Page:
# Quarter Wit, Quarter Wisdom: Divisibility Applied to Remainders Let’s continue our discussion of Divisibility and Remainders. If you have been preparing for GMAT for a while, I am sure you would have come across a question of the following form:

Question: When positive integer n is divided by 3, the remainder is 1. When n is divided by 7, the remainder is 5. What is the smallest positive integer p, such that (n + p) is a multiple of 21?

(A) 1
(B) 2
(C) 5
(D) 19
(E) 20

Let us try and understand what the question is saying using what we have learnt so far.

“When positive integer n is divided by 3, the remainder is 1.”

When I read this, the following is what comes to my mind: “When n is divided by 7, the remainder is 5.”

This statement brings this image to mind: Now, before we move ahead, we need to digress a little.

Let us say, we have a number N which is divisible by 3 and by 7. Can we say it will be divisible by 21, the LCM of 3 and 7? Sure! Since the number is divisible by both 3 and 7, it has factors of 3 and 7 in it i.e. it has 21 as a factor. Let us try to analyze this situation from the ‘diagram perspective’ we have learned recently too. When we divide N by 3, the quotient will be divisible by 7. Since the quotient decides how many groups we get, when we make groups of 3, we will get 7 groups or 14 groups or 21 groups etc. Hence we will be able to club each of the 7 groups to make groups of 21. Hence, N will be completely divisible by 21.

Let’s consider another scenario now.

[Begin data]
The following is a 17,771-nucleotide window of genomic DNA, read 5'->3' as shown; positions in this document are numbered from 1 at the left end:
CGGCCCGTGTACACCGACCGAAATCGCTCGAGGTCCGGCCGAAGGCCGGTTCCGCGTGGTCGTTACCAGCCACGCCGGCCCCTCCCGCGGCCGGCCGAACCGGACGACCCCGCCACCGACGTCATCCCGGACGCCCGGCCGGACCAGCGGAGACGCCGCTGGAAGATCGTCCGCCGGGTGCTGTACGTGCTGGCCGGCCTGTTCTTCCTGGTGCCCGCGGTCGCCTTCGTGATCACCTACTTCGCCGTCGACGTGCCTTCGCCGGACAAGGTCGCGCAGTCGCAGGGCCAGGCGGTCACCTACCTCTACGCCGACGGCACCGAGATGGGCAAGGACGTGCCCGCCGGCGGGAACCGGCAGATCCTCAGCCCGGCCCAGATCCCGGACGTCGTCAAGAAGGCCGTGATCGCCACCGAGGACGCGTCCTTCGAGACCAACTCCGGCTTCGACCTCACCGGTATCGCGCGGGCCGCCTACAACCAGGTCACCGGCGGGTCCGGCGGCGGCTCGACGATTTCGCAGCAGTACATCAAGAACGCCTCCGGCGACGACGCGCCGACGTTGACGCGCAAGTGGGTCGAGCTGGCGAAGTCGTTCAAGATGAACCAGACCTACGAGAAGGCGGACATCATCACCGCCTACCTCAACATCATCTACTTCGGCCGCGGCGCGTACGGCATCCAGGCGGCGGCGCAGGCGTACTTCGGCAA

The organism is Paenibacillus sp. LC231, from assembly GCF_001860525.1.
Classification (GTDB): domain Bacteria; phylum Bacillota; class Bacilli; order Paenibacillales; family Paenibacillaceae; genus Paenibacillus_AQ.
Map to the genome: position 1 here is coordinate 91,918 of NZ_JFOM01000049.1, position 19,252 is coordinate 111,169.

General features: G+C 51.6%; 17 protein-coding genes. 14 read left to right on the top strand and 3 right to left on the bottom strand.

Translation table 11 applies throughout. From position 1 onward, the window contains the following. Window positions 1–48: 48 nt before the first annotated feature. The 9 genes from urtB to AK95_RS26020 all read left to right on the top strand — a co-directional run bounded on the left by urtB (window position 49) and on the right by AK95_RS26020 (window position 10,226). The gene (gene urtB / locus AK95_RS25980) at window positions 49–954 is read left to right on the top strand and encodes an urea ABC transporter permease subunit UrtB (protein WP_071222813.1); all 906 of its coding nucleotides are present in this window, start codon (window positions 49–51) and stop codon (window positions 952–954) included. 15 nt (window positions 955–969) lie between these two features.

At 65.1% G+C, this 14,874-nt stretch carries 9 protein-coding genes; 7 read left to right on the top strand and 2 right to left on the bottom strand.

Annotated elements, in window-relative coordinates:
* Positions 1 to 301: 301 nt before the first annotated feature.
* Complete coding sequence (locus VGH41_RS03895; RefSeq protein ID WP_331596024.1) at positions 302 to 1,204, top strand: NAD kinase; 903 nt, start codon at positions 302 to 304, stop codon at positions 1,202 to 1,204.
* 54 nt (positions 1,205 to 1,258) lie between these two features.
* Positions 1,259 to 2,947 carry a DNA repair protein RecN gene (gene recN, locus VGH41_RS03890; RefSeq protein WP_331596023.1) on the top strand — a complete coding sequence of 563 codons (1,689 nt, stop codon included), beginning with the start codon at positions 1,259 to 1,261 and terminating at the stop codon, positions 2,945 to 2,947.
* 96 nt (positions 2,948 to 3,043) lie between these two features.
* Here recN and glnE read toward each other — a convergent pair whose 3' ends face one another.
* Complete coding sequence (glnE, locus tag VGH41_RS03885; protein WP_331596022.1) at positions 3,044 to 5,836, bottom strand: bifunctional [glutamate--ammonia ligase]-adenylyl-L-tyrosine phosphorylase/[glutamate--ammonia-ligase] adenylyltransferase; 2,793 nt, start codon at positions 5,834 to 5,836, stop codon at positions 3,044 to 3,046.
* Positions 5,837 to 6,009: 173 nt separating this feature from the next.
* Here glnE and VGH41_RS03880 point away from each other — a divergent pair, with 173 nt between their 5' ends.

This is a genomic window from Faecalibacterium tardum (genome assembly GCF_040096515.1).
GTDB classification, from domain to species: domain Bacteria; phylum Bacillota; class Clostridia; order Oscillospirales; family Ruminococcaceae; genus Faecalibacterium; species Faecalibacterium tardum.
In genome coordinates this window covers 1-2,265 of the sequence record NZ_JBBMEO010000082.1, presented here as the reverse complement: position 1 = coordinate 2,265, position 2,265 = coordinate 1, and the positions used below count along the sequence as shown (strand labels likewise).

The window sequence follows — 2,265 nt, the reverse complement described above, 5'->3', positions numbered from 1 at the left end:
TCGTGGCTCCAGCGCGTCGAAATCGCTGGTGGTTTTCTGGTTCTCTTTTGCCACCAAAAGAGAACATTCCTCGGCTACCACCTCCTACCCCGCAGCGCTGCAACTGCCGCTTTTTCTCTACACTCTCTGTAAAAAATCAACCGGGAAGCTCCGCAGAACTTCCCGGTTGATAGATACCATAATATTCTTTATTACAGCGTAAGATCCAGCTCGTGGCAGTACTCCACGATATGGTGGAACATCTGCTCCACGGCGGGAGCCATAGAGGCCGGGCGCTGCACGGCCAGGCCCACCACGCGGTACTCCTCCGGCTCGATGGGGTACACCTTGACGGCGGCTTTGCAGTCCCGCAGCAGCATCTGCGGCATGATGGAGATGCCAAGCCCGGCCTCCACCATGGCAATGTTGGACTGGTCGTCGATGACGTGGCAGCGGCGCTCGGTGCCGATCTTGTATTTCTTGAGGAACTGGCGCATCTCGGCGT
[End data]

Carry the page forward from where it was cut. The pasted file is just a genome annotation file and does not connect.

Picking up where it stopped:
If we have a number N, which when divided by 3 gives a remainder 1 and when divided by 7 gives a remainder 1, what would be the remainder when N is divided by 21?

N would be of the form:
N = 3a + 1 (groups of 3 with 1 leftover) and
N = 7b + 1 (groups of 7 with 1 leftover)

N would be one of the following numbers: 3 + 1, 6 + 1, 9+ 1, 12 + 1, 15 + 1, 18 + 1, 21 + 1 etc
It would also be found in this list:  7 + 1, 14 + 1, 21 + 1, 28 + 1, 35 + 1 etc
So when N is divided by the LCM, 21, it will give 1 as remainder (as is apparent above). What we conclude from this is that if N gives the same remainder with two numbers, it will give the same remainder for their LCM too. Why? Try to use the diagrams perspective now. If we make groups of 3, we will get 7 groups or 14 groups etc and 1 will be leftover. If we club each of the 7 groups of 3 together to make groups of 21, we will still have 1 leftover. Hence when N is divided by 21, the remainder will still be 1.

Now, let’s come back to our original question. We have a number n which when divided by 3 gives a remainder 1 and when divided by 7 gives a remainder 5. We can say the number is of the form:

n = 3a + 1

and

n = 7b + 5

Let me show you some diagrams here since the concept involved is a little tricky: Can we say that the remainder in both the cases is (-2) since we need another 2 to make complete groups of 3 and 7? When n is divided by 3 and the remainder obtained is 1, it is the same as saying the remainder is -2. n is 1 more than a multiple of 3 which means it is 2 less than the next multiple of 3. Therefore, we can say n = 3x – 2 and n = 7y – 2.

Now this is exactly like the situation we discussed above. When we divide n by 21, remainder will be -2, i.e. the same remainder. Does it mean that if we clubbed 7 groups of 3 together to make groups of 21, we would need 2 more to complete the last group of 21? I hope you will say ‘yes’. Does this also mean that we need 2 more to make n divisible by 21? Yes, of course. Hence p must be 2.

Next week, we will discuss a trickier version of this question which needs some additional concepts. Till then, practice some similar questions to gain confidence in this concept.

Karishma, a Computer Engineer with a keen interest in alternative Mathematical approaches, has mentored students in the continents of Asia, Europe and North America. She teaches the GMAT for Veritas Prep in Detroit, and regularly participates in content development projects such as this blog!